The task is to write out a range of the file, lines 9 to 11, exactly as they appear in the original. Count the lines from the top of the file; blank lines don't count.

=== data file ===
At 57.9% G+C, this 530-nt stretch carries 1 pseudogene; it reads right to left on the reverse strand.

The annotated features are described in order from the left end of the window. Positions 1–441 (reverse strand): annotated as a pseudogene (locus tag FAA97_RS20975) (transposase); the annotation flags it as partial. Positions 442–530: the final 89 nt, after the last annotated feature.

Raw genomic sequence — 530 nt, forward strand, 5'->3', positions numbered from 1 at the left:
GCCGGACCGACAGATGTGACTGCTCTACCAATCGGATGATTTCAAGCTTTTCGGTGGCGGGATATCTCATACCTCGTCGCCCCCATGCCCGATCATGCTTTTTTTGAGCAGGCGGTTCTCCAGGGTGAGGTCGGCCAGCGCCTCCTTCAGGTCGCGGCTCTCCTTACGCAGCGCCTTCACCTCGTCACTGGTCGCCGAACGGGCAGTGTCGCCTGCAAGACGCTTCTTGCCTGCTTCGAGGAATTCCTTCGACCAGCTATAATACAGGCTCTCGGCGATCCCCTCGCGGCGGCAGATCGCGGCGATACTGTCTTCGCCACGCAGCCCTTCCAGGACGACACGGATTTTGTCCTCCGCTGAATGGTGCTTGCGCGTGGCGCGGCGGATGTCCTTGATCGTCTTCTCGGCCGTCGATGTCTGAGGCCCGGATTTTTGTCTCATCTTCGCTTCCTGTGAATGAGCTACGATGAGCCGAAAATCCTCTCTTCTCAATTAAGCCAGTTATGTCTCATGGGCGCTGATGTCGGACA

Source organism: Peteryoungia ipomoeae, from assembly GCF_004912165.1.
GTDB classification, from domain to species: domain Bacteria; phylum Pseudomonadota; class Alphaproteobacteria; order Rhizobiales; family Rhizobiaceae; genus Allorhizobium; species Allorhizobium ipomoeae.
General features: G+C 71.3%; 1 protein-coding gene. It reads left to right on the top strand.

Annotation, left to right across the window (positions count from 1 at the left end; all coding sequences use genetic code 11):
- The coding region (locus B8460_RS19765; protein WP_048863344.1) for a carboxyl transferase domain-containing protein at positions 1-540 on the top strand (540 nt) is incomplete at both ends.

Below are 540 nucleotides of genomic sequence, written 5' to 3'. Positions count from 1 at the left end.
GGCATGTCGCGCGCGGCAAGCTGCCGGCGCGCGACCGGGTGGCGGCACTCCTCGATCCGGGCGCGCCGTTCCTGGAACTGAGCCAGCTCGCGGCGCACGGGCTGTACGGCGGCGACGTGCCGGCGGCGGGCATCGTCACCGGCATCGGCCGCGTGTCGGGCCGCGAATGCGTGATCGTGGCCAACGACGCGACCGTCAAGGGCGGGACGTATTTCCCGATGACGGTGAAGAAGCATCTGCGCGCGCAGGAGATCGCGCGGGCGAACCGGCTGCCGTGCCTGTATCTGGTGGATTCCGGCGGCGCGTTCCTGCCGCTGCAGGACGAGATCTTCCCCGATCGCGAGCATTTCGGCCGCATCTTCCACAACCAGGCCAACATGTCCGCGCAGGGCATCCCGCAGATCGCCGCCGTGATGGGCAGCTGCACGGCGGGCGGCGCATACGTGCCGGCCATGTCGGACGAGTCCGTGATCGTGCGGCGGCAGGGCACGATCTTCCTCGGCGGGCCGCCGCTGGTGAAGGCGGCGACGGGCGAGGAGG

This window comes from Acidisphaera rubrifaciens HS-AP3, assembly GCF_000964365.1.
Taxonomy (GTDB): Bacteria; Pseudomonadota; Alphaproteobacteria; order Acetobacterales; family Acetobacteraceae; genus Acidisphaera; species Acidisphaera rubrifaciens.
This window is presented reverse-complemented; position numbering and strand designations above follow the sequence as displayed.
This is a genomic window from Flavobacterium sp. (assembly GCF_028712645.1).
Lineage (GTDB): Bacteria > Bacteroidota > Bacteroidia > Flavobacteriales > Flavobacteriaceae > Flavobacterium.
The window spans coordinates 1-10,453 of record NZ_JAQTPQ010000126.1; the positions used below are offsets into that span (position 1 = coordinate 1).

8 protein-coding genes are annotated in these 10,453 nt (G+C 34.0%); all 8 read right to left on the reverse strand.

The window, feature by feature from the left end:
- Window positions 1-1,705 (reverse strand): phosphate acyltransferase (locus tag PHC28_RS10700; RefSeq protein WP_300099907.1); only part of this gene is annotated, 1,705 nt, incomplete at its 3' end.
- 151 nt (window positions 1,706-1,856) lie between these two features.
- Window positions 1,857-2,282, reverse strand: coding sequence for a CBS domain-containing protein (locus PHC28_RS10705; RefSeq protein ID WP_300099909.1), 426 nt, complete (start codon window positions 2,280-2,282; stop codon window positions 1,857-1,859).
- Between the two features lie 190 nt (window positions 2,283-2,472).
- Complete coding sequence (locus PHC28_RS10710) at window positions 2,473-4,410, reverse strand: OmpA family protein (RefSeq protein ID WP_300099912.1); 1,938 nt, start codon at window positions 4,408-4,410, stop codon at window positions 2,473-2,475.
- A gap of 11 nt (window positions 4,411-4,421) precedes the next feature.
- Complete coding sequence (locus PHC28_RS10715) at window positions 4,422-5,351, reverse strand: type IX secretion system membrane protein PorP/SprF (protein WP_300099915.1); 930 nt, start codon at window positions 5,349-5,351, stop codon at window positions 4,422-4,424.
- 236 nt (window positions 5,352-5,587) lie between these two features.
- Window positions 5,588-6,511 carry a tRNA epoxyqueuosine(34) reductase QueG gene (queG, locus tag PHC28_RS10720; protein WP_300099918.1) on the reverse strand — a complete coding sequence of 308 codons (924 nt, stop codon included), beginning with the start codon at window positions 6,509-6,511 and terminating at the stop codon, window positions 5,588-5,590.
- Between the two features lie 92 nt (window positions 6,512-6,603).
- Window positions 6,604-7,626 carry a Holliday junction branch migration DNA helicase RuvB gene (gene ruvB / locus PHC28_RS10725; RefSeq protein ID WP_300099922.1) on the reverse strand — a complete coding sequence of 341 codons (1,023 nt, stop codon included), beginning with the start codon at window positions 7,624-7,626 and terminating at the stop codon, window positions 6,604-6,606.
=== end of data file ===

- The coding region (locus B8460_RS19765; protein WP_048863344.1) for a carboxyl transferase domain-containing protein at positions 1-540 on the top strand (540 nt) is incomplete at both ends.

Below are 540 nucleotides of genomic sequence, written 5' to 3'. Positions count from 1 at the left end.
GGCATGTCGCGCGCGGCAAGCTGCCGGCGCGCGACCGGGTGGCGGCACTCCTCGATCCGGGCGCGCCGTTCCTGGAACTGAGCCAGCTCGCGGCGCACGGGCTGTACGGCGGCGACGTGCCGGCGGCGGGCATCGTCACCGGCATCGGCCGCGTGTCGGGCCGCGAATGCGTGATCGTGGCCAACGACGCGACCGTCAAGGGCGGGACGTATTTCCCGATGACGGTGAAGAAGCATCTGCGCGCGCAGGAGATCGCGCGGGCGAACCGGCTGCCGTGCCTGTATCTGGTGGATTCCGGCGGCGCGTTCCTGCCGCTGCAGGACGAGATCTTCCCCGATCGCGAGCATTTCGGCCGCATCTTCCACAACCAGGCCAACATGTCCGCGCAGGGCATCCCGCAGATCGCCGCCGTGATGGGCAGCTGCACGGCGGGCGGCGCATACGTGCCGGCCATGTCGGACGAGTCCGTGATCGTGCGGCGGCAGGGCACGATCTTCCTCGGCGGGCCGCCGCTGGTGAAGGCGGCGACGGGCGAGGAGG